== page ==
19. If it's not quantified then how can it exist in a mathematical logic-based system (a computer game)? If it's not quantified then no influence will exist. That said, I don't even know where this "players feel encouraged to roleplay inconsistently to chase after a high score" thing is coming from. Isn't that your own experience/problem? I never go into a game intending to play a certain type of character but always fail because I'm too ADD or OCD to avoid trying to get the "high score" in morality or reputation or what-have-you like a game completionist who can't live with anything below 100% on the GTA stats screen. It's essentially a given that you can't be everybody's best friend in this game, which I assume is what you mean by "high score" in this context. Secondly, if the story or quest is designed in such a way that the player character receives a practical reward for successful persuasion, then that's how it should be. Metagamers are going to metagame no matter what kind of petty obstacles you suggest should be put there to impede them. It's a game. It's less believable to suggest that persuasion should have no tangible, practical value to the player. That makes it utterly pointless as a game mechanic. If the only thing persuasion results in is either failure or "flavor" text/useless items/etc. why bother in the first place? Real people in the real world constantly attempt to influence others for material gain, why should that be different in game? How is it less believable in the face of reality? I think it was pretty obvious I was talking about telegraphing those outcomes to the player, and, the computer wouldn't necessarily need numbers, just instructions to check certain conversation and event outcomes. But that's playing semantics. For reference, DA and DA2 are what inform my thinking on this, as you might imagine. I think not broadcasting influence numbers allows more ambiguity to percolate in NPC relationships. A verbal response doesn't have to telegraph whether someone approves or disapproves of an action, and that unknown factor makes it less predictable to the player where their relationship with a party member is going. Broadcasting the score, in every game I've encountered, gives incontrovertible proof of what a character likes or dislikes. I think it's unrealistic to expect that information to not, even indirectly, influence the player. There are also the issues of rigid metrics oversimplifying a party member's attitude -- the distinctions between respect and affection others have mentioned, or friendship/rivalry. It can also create strange equivalencies. Minor approvals/disapprovals can add up and equate to major turning points in characters' relationship, which can be unrealistic. A person who causes minor irritants but comes through when it counts will achieve loyalty more than someone who does the small stuff but abandons people when hardship emerges. A simple point system would not distinguish between -- it simply checks the bottom line number. Again, I think not assigning rigid points allows designers to focus on the key things that should influence a party member, rather than having to fit responses/actions neatly on X and/or Y axes for relationships. Sure, you can tweak the numbers so small things can't outweigh the big things, but, at that point, what is designing the point system even accomplishing? It just renders some actions irrelevant in considering an outcome, which puts the designer right back where I'm recommending they start. Admittedly, whether influence is overtly quantified or not, players will eventually game the system. I know that. But I think preserving some mystery in the first few playthroughs, or trying to, makes the player more likely to encounter surprises. Hopefully this makes them replay and enjoy the game more. As to suggestions some players are too ADD or OCD to resist getting high scores in NPC relationships, I think the metrics put most players in the middle, with some minor meta-gaming. But the issue isn't whether, or how much, the incentives of influence metrics affect player choice. My contention is it's inappropriate/undesirable in the first place. If someone offers you a dollar to take candy from a baby, it's unlikely you'll accept the offer. But it is still inappropriate for the incentive to have even been made. As to your second point, I didn't say persuasion shouldn't play a role in influencing party members, and specifically addressed it later in my post. My recommendation was trying to balance the efficacy of persuasion *skills*, so they had an impact but were not an I-Win button, or the obviously superior outcome in all cases. It's generally true that a charismatic/persuasive person should be able to get more out of people than the alternative, up to and including fanatical, self-sacrificing devotion. But I think it has to be balanced for game-play purposes. Perhaps a better way to look at it is that the player character would always have a minimum threshold of persuasiveness, represented by more-or-less default dialogue choices. I hope you respect I'm searching for a balance, but evaluating if it's the right balance quickly becomes subjective.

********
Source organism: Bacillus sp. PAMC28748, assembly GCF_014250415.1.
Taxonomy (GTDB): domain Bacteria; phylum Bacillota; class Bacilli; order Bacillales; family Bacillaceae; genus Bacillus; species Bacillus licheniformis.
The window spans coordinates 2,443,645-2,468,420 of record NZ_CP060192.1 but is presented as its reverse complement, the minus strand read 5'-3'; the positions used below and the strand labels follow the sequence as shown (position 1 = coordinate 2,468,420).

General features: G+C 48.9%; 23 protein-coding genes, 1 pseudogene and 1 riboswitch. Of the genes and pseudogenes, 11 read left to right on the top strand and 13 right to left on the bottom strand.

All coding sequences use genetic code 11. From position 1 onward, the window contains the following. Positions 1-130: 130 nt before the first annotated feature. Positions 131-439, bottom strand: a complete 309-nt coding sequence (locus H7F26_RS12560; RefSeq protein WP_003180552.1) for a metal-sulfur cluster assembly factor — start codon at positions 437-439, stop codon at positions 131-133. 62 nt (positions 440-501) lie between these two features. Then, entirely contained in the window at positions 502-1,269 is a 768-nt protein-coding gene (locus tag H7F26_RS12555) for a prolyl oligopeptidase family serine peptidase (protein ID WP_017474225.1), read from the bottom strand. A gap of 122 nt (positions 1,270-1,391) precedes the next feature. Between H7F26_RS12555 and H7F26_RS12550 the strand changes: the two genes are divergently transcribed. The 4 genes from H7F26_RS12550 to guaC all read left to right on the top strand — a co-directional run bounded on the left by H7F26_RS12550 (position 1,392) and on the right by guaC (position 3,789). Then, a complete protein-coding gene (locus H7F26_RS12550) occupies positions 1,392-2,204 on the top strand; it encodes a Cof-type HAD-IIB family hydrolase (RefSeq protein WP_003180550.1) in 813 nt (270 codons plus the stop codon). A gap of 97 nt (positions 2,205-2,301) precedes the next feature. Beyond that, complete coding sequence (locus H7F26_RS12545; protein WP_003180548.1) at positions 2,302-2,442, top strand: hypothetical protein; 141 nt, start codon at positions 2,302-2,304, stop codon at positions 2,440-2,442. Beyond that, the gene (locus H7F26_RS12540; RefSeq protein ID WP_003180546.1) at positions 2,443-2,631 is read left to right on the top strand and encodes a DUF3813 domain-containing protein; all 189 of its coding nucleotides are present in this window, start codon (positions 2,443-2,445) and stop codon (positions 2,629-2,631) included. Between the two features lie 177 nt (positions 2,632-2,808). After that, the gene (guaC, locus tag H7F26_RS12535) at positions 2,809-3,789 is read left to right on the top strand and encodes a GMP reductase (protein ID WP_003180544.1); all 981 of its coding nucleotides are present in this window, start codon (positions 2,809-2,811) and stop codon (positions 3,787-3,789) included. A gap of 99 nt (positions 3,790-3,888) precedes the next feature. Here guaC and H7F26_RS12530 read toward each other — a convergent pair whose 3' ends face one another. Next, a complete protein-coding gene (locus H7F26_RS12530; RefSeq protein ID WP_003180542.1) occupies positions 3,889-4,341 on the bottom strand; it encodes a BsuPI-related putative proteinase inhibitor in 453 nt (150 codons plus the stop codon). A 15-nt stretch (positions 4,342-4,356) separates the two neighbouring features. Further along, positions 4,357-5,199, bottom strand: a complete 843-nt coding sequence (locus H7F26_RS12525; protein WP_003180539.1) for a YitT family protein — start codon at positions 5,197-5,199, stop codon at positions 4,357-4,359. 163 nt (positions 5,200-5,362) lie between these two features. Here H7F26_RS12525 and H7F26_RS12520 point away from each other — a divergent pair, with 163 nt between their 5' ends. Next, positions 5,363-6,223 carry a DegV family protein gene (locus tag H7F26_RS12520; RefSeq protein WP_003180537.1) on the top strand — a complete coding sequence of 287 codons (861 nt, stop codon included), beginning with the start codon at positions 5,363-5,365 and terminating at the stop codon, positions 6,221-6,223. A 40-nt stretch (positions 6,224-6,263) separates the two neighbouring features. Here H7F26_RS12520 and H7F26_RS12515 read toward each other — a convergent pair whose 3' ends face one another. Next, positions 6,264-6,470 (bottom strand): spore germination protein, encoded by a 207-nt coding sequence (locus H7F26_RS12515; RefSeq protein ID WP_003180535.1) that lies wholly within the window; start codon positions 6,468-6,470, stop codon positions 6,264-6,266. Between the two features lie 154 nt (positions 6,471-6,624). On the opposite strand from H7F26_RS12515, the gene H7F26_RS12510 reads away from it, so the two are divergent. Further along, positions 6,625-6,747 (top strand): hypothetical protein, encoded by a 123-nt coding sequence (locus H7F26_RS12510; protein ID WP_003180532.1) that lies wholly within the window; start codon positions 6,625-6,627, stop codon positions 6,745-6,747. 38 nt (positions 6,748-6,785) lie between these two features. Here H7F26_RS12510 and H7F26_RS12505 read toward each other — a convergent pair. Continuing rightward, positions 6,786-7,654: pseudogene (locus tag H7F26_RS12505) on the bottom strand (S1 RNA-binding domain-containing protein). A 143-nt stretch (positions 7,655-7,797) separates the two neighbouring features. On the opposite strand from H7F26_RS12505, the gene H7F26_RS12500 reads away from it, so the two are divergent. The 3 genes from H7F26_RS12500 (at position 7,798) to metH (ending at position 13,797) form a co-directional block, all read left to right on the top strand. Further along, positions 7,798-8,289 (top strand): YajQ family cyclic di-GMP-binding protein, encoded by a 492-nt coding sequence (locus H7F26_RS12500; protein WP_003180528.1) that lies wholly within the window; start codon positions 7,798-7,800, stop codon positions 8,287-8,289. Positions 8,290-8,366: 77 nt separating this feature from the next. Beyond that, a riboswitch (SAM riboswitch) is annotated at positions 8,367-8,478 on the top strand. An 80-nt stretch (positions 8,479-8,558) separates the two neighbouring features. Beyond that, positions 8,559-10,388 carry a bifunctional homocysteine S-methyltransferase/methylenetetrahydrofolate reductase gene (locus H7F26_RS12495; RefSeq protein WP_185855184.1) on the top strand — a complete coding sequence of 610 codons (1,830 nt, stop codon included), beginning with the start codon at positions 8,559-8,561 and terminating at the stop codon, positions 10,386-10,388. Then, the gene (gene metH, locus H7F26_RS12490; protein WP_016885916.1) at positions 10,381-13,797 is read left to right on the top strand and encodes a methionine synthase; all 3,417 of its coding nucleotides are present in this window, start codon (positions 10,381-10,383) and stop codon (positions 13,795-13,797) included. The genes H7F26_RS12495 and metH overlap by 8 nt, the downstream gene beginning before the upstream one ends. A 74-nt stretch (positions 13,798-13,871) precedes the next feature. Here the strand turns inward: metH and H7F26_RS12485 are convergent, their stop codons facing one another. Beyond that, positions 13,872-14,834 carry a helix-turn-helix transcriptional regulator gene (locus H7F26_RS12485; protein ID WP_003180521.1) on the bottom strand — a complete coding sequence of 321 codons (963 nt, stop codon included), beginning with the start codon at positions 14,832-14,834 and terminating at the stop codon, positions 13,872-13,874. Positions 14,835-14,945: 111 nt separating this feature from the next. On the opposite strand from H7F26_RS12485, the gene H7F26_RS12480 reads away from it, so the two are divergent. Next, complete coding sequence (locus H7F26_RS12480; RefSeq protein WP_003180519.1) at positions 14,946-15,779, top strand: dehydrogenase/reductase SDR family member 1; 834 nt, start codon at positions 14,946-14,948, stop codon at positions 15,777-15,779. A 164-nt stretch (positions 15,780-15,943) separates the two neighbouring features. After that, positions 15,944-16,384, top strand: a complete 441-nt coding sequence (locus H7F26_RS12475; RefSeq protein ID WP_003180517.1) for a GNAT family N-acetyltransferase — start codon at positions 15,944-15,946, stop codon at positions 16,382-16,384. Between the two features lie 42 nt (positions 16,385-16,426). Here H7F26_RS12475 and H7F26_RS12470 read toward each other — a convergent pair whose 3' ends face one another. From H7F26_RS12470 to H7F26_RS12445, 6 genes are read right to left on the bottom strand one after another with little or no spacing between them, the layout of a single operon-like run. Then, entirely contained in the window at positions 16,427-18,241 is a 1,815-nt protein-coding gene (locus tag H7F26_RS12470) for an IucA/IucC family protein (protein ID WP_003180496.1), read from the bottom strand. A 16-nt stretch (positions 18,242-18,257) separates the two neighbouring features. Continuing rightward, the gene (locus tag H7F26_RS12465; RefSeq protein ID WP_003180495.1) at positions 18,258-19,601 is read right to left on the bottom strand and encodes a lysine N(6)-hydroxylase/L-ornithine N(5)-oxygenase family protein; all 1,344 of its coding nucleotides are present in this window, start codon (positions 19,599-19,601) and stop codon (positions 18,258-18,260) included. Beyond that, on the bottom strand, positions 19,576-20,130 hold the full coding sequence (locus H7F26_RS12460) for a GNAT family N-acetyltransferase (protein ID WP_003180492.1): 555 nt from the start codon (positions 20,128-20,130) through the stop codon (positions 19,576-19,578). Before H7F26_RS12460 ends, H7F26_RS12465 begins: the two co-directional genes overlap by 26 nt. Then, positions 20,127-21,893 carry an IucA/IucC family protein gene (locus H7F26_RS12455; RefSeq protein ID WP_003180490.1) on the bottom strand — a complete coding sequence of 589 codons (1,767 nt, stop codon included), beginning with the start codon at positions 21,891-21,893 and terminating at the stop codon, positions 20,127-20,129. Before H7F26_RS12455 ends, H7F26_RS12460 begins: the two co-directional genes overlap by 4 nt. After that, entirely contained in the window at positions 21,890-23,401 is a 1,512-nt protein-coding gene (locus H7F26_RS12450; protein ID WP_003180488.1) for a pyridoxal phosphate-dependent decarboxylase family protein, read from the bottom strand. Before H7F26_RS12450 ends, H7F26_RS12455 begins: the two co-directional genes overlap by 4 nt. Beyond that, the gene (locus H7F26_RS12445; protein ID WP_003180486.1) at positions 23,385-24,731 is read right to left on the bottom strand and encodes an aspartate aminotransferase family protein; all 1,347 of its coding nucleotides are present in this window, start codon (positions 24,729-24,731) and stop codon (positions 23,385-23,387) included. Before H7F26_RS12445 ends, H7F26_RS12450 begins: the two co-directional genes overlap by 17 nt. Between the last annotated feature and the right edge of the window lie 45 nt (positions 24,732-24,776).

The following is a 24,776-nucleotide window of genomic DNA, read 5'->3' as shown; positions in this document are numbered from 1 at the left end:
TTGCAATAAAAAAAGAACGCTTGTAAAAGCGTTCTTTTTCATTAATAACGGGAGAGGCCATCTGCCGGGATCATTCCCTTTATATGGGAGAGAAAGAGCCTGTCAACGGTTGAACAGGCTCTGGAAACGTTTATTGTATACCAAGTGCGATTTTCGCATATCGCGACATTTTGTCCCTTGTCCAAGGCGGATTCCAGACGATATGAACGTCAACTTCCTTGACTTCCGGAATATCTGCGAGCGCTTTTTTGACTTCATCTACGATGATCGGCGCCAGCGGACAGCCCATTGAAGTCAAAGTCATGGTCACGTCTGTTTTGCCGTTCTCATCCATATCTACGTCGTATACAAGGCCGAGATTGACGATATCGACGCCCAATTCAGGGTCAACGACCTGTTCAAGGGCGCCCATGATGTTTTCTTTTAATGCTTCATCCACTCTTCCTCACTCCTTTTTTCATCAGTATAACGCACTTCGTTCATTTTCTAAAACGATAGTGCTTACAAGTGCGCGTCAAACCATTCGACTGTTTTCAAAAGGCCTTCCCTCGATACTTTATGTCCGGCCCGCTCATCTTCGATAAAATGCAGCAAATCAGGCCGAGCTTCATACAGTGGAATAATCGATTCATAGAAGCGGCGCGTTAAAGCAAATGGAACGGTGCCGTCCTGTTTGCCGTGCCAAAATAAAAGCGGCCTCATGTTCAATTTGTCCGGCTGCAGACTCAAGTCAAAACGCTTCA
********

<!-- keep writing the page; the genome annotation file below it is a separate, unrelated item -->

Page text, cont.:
20. Just ... no. Morally simple situations can be gripping, but not intellectually stimulating. Having 'pure' characters or forces of good and evil is useful in some cases, but they greatly limit roleplaying and what stories you can tell. Morality is always a quagmire of context, and stories are more interesting, and honestly, realistic, when good actions often advance lesser evils and vice versa. Paladins, in particular, are fun to play because what is good and what is lawful easily conflict with one another. They are compelling because they acquire guilt and bear the burden of enforcing a rigid code on an ill-defined world. Even a paladin killing enemies, whether another human or just a goblin, is a morally gray action. In these games, lethal combat, I remind everyone, occurs out of circumstance and not a careful, methodical weighing of who deserves to die and who doesn't. My paladin in BG2 doubtlessly cut down some bandits that could have been redeemed, but, lacking the ability to safely restrain, send to trial, and reform all of them, I just killed them. Do you think that same problem won't exist in PE? Juggling the interplay between flawed heroes and sympathetic villains is much of what offers a compelling spectrum of roleplaying options, and engaging storytelling in general. I do acknowledge that Witcher is very dark, darker than I'd like PE to be, but it's still a very good story that's enhanced by the frustrating hunt for the lesser evil among many great ones. As to what I want PE to emulate, it's BG2, and not necessarily BG, hands down. BG2 had a sweeping story with excellent characters and a great villain. It had the best balance of personal yet epic I've seen in a game. IWD lacked the same pedigree of story and character, and while I enjoyed IWD2, it's still BG2 hands down for style and tone. As others have said, Tides of Numenera has Planescape: Torment covered.